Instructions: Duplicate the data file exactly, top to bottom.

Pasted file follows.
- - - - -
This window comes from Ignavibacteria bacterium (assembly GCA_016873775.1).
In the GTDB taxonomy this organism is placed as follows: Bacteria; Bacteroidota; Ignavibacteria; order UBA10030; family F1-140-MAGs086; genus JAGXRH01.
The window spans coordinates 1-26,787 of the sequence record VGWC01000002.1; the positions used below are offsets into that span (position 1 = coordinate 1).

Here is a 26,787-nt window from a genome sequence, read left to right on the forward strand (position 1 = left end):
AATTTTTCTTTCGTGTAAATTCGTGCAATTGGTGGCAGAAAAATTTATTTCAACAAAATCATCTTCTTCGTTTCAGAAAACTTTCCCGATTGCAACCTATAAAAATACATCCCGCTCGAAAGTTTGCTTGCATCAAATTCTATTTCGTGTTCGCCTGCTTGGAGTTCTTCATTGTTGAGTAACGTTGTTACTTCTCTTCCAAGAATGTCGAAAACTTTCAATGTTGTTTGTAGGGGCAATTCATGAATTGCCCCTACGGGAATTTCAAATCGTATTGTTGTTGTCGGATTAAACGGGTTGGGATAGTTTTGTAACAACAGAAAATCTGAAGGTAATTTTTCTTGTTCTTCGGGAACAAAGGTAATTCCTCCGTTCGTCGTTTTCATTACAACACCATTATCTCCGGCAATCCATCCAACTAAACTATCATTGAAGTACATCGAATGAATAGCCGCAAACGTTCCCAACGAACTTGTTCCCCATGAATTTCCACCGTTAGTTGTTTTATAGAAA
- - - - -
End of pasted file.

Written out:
This window comes from Ignavibacteria bacterium (assembly GCA_016873775.1).
In the GTDB taxonomy this organism is placed as follows: Bacteria; Bacteroidota; Ignavibacteria; order UBA10030; family F1-140-MAGs086; genus JAGXRH01.
The window spans coordinates 1-26,787 of the sequence record VGWC01000002.1; the positions used below are offsets into that span (position 1 = coordinate 1).

Here is a 26,787-nt window from a genome sequence, read left to right on the forward strand (position 1 = left end):
AATTTTTCTTTCGTGTAAATTCGTGCAATTGGTGGCAGAAAAATTTATTTCAACAAAATCATCTTCTTCGTTTCAGAAAACTTTCCCGATTGCAACCTATAAAAATACATCCCGCTCGAAAGTTTGCTTGCATCAAATTCTATTTCGTGTTCGCCTGCTTGGAGTTCTTCATTGTTGAGTAACGTTGTTACTTCTCTTCCAAGAATGTCGAAAACTTTCAATGTTGTTTGTAGGGGCAATTCATGAATTGCCCCTACGGGAATTTCAAATCGTATTGTTGTTGTCGGATTAAACGGGTTGGGATAGTTTTGTAACAACAGAAAATCTGAAGGTAATTTTTCTTGTTCTTCGGGAACAAAGGTAATTCCTCCGTTCGTCGTTTTCATTACAACACCATTATCTCCGGCAATCCATCCAACTAAACTATCATTGAAGTACATCGAATGAATAGCCGCAAACGTTCCCAACGAACTTGTTCCCCATGAATTTCCACCGTTAGTTGTTTTATAGAAA